1. Whatever you think about the value of momentum going into the postseason (it’s probably not a thing that has value), the final four teams are a combined 29-1 since Thanksgiving.
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2. Tom Brady’s first-ever AFC title game appearance came against the Steelers. And Ben Roethlisberger’s first-ever AFC title game appearance came against the Patriots. Which seems, like, neat? Interesting? Arguably worth devoting a single sentence to pointing out?
Honestly, I don’t have a whole lot to say about Patriots-Steelers. It should be a very good game! Unless it isn’t. And the Patriots are probably going to win, on account of the likelihood that they’ll score more points.
But I did want to step back into the wayback machine and ‘member a specific play in New England’s upset victory over the Steelers in the 2001 game (a somewhat forgotten game, sandwiched between the Tuck Rule Game and Super Bowl XXXVI upset of the Rams). The Steelers were heavier favorites over the Patriots than the Patriots are over the Steelers on Sunday, but this sequence was exactly how a good team can give a game away. (And keep in mind the Patriots also had a blocked field goal return TD in that game, Brady got hurt, Bledsoe played about half the game, and New England ended up with 259 yards of offense and still won with relative ease.)
A couple of notes:
Troy Edwards was the 13th overall pick of the 1999 draft and was ultimately a colossal bust. This was his last game as a Steeler (he bounced around the league for four more seasons).
I could be wrong, and maybe I just don’t pay enough attention to special teams, but I can’t ever remember watching a punt return on which a gunner failed to get past the line of scrimmage. And then was blocked back into his own end zone. He was in his own end zone! Even if he made the tackle, it still would have been a touchdown!
I edited out 53 seconds of an Ed Hochuli-led conference. (And look at how loose-fitting that shirt was on Hochuli. Too much cardio back then, eh?)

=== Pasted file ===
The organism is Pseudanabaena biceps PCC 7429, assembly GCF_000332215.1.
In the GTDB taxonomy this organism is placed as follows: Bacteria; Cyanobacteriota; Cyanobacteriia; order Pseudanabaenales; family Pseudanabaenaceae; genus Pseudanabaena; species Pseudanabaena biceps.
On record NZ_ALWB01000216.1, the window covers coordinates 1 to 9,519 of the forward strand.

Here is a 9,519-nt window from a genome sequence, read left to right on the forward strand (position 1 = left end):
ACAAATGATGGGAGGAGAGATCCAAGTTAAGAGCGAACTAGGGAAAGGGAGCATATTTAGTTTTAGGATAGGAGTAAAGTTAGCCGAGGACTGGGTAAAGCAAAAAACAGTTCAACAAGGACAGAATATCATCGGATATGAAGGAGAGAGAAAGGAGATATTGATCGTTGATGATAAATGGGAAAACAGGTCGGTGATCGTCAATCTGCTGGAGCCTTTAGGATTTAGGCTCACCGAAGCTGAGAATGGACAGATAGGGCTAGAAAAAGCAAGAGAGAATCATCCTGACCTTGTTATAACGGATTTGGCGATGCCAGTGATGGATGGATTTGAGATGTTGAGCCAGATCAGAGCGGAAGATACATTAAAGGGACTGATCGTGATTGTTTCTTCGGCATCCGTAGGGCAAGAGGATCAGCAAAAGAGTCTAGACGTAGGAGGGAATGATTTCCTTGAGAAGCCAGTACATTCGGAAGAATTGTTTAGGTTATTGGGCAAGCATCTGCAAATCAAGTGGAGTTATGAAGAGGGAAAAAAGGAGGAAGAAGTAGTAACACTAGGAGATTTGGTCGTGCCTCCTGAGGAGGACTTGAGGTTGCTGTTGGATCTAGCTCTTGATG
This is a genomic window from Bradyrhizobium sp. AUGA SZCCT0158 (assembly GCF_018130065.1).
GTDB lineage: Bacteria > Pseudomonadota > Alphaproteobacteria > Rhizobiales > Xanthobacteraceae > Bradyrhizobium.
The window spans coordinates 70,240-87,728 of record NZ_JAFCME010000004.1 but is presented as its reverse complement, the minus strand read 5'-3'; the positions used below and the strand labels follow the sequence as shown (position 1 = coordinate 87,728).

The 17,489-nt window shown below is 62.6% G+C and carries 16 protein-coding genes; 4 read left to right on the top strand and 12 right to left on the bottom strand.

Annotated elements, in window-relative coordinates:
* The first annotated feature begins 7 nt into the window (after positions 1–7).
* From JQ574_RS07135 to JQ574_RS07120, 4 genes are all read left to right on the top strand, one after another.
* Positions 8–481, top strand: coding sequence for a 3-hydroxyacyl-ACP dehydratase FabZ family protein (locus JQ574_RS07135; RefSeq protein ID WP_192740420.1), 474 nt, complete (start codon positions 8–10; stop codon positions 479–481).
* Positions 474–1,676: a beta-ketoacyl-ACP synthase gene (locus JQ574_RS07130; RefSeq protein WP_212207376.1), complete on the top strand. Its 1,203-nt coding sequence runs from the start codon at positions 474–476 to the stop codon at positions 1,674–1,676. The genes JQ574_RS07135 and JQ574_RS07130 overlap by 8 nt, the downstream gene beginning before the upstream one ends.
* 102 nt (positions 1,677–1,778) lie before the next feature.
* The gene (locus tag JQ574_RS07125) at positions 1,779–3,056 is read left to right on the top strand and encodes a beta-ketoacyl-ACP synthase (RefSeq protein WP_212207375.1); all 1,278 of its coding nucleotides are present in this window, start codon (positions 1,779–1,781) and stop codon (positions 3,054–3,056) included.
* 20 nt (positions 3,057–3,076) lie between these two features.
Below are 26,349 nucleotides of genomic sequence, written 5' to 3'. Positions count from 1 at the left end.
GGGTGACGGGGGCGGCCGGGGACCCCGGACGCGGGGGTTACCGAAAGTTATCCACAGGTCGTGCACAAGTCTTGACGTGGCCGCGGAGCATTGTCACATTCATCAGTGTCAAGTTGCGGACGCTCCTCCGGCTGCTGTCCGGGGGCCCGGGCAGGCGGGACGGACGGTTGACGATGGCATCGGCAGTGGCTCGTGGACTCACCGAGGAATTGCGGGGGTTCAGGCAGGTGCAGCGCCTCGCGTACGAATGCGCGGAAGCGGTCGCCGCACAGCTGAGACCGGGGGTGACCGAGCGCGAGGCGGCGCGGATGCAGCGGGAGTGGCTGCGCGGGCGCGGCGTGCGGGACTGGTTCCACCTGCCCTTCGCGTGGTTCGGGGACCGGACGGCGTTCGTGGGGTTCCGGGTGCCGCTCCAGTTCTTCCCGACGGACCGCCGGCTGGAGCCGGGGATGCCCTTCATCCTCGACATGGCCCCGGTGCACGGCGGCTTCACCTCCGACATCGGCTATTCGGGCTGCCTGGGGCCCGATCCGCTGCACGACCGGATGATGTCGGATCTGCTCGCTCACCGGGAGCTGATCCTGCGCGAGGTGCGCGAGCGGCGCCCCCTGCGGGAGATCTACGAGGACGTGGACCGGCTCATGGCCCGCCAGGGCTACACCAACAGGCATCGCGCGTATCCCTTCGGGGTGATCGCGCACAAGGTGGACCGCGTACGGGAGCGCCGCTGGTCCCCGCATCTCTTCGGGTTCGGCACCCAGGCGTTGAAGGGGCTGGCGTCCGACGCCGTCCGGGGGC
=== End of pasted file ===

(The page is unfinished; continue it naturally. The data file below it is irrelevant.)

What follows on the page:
Apologies, I should have had a disclaimer that the video included the profanity of a group celebration. It was pure anarchy back in those days. Apologies if your children saw that. Be sure to scrub their eyes clean.
With all due respect to Troy Brown and Co., I’m pretty sure that was a lame-ass dance even back in 2002.
I re-watched a chunk of this game for the nostalgia. Amos Zereoue, a young Mike Vrabel who had gone from Pittsburgh to New England that offseason, Jason Gildon, Tebucky Jones (in my household, every duck toy—rubber ducks, stuffed animals—is referred to as “Teducky Jones”), Lee Flowers, Kimo von Oelhoffen. And yet, there’s Adam Vinatieri. And that was his sixth season!
Did you spot Tommy Maddox in that sequence? If you did, give yourself 300 Gameday 10 Things points.*
*—Tally up your Gameday 10 Things points after the Super Bowl and trade them in for more Gameday 10 Things points.
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3. Read Jenny Vrentas’ piece on Brady/Belichick. I’ll wait.
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4a. Aaron Rodgers doesn’t just fit passes through windows. He fits them through tunnels. Curvy tunnels. He hasn’t had a receiver create separation in about three months, and he fits in throws that also need to get around the fingertips of defensive backs and linebackers on the way there. I’m not sure there’s a proper understanding of how well Rodgers is playing right now.